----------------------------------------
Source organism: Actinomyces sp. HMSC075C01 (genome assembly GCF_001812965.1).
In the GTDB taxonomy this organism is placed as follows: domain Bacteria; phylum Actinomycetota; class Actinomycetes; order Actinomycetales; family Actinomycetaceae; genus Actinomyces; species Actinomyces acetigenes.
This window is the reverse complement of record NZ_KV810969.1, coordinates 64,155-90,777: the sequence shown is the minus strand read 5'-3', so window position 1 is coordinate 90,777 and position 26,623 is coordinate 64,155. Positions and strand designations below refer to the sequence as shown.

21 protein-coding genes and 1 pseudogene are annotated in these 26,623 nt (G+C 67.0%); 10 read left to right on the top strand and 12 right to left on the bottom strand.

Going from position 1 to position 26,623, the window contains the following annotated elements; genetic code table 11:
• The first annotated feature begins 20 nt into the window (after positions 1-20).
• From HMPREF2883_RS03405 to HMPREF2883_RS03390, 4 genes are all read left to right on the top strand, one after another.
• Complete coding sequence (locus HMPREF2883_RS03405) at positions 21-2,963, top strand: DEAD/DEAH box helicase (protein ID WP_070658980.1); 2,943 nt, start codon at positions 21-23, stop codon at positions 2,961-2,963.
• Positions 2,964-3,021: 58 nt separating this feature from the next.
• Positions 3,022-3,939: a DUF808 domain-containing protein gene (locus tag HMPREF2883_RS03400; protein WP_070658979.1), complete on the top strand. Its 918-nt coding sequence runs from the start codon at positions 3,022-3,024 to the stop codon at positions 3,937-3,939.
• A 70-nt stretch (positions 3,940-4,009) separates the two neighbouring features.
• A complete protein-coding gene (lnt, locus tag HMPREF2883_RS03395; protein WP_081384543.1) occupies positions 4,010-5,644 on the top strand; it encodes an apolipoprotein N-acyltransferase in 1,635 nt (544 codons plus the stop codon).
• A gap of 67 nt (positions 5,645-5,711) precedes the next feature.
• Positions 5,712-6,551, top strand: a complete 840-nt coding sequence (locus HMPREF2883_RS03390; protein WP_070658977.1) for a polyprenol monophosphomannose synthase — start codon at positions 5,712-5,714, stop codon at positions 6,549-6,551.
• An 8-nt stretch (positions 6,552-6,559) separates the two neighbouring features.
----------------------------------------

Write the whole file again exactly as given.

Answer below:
Source organism: Actinomyces sp. HMSC075C01 (genome assembly GCF_001812965.1).
In the GTDB taxonomy this organism is placed as follows: domain Bacteria; phylum Actinomycetota; class Actinomycetes; order Actinomycetales; family Actinomycetaceae; genus Actinomyces; species Actinomyces acetigenes.
This window is the reverse complement of record NZ_KV810969.1, coordinates 64,155-90,777: the sequence shown is the minus strand read 5'-3', so window position 1 is coordinate 90,777 and position 26,623 is coordinate 64,155. Positions and strand designations below refer to the sequence as shown.

21 protein-coding genes and 1 pseudogene are annotated in these 26,623 nt (G+C 67.0%); 10 read left to right on the top strand and 12 right to left on the bottom strand.

Going from position 1 to position 26,623, the window contains the following annotated elements; genetic code table 11:
• The first annotated feature begins 20 nt into the window (after positions 1-20).
• From HMPREF2883_RS03405 to HMPREF2883_RS03390, 4 genes are all read left to right on the top strand, one after another.
• Complete coding sequence (locus HMPREF2883_RS03405) at positions 21-2,963, top strand: DEAD/DEAH box helicase (protein ID WP_070658980.1); 2,943 nt, start codon at positions 21-23, stop codon at positions 2,961-2,963.
• Positions 2,964-3,021: 58 nt separating this feature from the next.
• Positions 3,022-3,939: a DUF808 domain-containing protein gene (locus tag HMPREF2883_RS03400; protein WP_070658979.1), complete on the top strand. Its 918-nt coding sequence runs from the start codon at positions 3,022-3,024 to the stop codon at positions 3,937-3,939.
• A 70-nt stretch (positions 3,940-4,009) separates the two neighbouring features.
• A complete protein-coding gene (lnt, locus tag HMPREF2883_RS03395; protein WP_081384543.1) occupies positions 4,010-5,644 on the top strand; it encodes an apolipoprotein N-acyltransferase in 1,635 nt (544 codons plus the stop codon).
• A gap of 67 nt (positions 5,645-5,711) precedes the next feature.
• Positions 5,712-6,551, top strand: a complete 840-nt coding sequence (locus HMPREF2883_RS03390; protein WP_070658977.1) for a polyprenol monophosphomannose synthase — start codon at positions 5,712-5,714, stop codon at positions 6,549-6,551.
• An 8-nt stretch (positions 6,552-6,559) separates the two neighbouring features.